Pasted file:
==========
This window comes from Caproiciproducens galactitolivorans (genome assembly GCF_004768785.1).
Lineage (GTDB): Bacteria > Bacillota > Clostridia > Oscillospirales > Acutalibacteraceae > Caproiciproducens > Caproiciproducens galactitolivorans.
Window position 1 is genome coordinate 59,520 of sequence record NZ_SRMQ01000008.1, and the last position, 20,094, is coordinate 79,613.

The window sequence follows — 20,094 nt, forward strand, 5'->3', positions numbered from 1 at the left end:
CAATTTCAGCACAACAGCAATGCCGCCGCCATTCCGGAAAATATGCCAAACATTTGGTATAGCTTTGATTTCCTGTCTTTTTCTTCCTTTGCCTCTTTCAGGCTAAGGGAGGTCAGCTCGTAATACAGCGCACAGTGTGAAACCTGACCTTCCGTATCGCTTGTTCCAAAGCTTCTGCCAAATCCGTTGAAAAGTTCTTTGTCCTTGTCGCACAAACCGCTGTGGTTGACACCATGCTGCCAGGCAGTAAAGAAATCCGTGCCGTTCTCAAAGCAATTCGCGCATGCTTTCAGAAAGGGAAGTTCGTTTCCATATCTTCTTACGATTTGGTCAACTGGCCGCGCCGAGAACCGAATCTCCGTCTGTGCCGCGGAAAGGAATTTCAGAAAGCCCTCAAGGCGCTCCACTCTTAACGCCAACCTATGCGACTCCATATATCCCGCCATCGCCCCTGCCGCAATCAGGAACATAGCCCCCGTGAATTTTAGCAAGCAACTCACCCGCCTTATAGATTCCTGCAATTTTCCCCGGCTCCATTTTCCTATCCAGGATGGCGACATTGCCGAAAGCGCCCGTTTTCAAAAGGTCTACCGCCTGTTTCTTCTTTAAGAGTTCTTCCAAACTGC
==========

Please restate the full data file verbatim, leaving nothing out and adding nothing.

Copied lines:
This window comes from Caproiciproducens galactitolivorans (genome assembly GCF_004768785.1).
Lineage (GTDB): Bacteria > Bacillota > Clostridia > Oscillospirales > Acutalibacteraceae > Caproiciproducens > Caproiciproducens galactitolivorans.
Window position 1 is genome coordinate 59,520 of sequence record NZ_SRMQ01000008.1, and the last position, 20,094, is coordinate 79,613.

The window sequence follows — 20,094 nt, forward strand, 5'->3', positions numbered from 1 at the left end:
CAATTTCAGCACAACAGCAATGCCGCCGCCATTCCGGAAAATATGCCAAACATTTGGTATAGCTTTGATTTCCTGTCTTTTTCTTCCTTTGCCTCTTTCAGGCTAAGGGAGGTCAGCTCGTAATACAGCGCACAGTGTGAAACCTGACCTTCCGTATCGCTTGTTCCAAAGCTTCTGCCAAATCCGTTGAAAAGTTCTTTGTCCTTGTCGCACAAACCGCTGTGGTTGACACCATGCTGCCAGGCAGTAAAGAAATCCGTGCCGTTCTCAAAGCAATTCGCGCATGCTTTCAGAAAGGGAAGTTCGTTTCCATATCTTCTTACGATTTGGTCAACTGGCCGCGCCGAGAACCGAATCTCCGTCTGTGCCGCGGAAAGGAATTTCAGAAAGCCCTCAAGGCGCTCCACTCTTAACGCCAACCTATGCGACTCCATATATCCCGCCATCGCCCCTGCCGCAATCAGGAACATAGCCCCCGTGAATTTTAGCAAGCAACTCACCCGCCTTATAGATTCCTGCAATTTTCCCCGGCTCCATTTTCCTATCCAGGATGGCGACATTGCCGAAAGCGCCCGTTTTCAAAAGGTCTACCGCCTGTTTCTTCTTTAAGAGTTCTTCCAAACTGC